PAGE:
fitted affects the amount of packaging passing through with the feedstock and on the quality of organics carried over with the separated packaging. The smaller the screen size, the cleaner the feedstock and the higher the organic material content of the separated packaging. The amount of organics found in the packaged waste after separation is also affected by the size of the dry solids content of the organic fraction. The larger the size of the organic solids, the higher the organic content of the separated packaging will be, using this method of separation. The organic carryover must be kept to a minimum, as not only does it mean losing more valuable fuel source material than necessary, but also adds to the weight of the recovered packaging material, increasing the disposal costs. With some packaged materials, the organic content found in the packaging after separation was greater than 20% using this method of depackaging. Shredding the materials prior to separation makes it more difficult to achieve the high separation efficiencies required by AD plants. The greater the size difference achieved between the packaging and contents, the easier it is to separate them efficiently. Organic contents The Atritor Turbo Separator depackaging system is used in the recovery of food waste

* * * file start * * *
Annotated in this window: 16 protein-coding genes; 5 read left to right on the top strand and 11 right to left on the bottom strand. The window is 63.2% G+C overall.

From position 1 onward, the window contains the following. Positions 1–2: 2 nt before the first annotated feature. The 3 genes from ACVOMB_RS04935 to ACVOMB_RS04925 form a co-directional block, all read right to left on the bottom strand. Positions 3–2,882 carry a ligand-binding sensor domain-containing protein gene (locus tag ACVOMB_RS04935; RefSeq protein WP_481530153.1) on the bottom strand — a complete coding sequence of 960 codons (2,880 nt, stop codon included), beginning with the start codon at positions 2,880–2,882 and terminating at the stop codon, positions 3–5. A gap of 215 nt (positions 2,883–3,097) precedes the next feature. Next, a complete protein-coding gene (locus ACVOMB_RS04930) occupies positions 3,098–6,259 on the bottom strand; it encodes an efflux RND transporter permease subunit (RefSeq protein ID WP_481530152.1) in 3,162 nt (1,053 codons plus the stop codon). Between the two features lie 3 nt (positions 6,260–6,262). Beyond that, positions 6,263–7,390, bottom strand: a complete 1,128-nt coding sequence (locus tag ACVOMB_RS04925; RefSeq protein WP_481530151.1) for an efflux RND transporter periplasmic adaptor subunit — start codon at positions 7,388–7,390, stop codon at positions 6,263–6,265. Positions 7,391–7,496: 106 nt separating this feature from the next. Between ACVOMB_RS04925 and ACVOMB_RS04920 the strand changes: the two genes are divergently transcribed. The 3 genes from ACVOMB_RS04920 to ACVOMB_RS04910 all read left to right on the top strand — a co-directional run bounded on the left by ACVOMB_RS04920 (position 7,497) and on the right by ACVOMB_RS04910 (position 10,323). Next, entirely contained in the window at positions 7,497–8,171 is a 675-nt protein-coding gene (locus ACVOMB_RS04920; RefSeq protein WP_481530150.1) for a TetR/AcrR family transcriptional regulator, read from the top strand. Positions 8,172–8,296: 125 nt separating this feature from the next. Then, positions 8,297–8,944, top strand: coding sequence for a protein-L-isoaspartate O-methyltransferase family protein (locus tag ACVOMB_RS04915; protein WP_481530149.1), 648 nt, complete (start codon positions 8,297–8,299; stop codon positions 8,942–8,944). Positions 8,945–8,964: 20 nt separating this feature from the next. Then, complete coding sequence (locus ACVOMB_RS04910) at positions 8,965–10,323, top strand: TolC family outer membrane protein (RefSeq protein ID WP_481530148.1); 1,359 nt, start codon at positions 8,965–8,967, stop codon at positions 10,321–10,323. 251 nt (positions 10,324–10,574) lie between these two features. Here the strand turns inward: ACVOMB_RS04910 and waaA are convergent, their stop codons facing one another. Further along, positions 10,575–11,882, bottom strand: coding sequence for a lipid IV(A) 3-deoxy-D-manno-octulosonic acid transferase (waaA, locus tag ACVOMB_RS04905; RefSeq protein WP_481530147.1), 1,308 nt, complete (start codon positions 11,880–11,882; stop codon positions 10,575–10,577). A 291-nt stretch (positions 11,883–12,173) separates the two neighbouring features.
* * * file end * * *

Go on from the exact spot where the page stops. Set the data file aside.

2mm â€” 5mm
Inert Material <2mm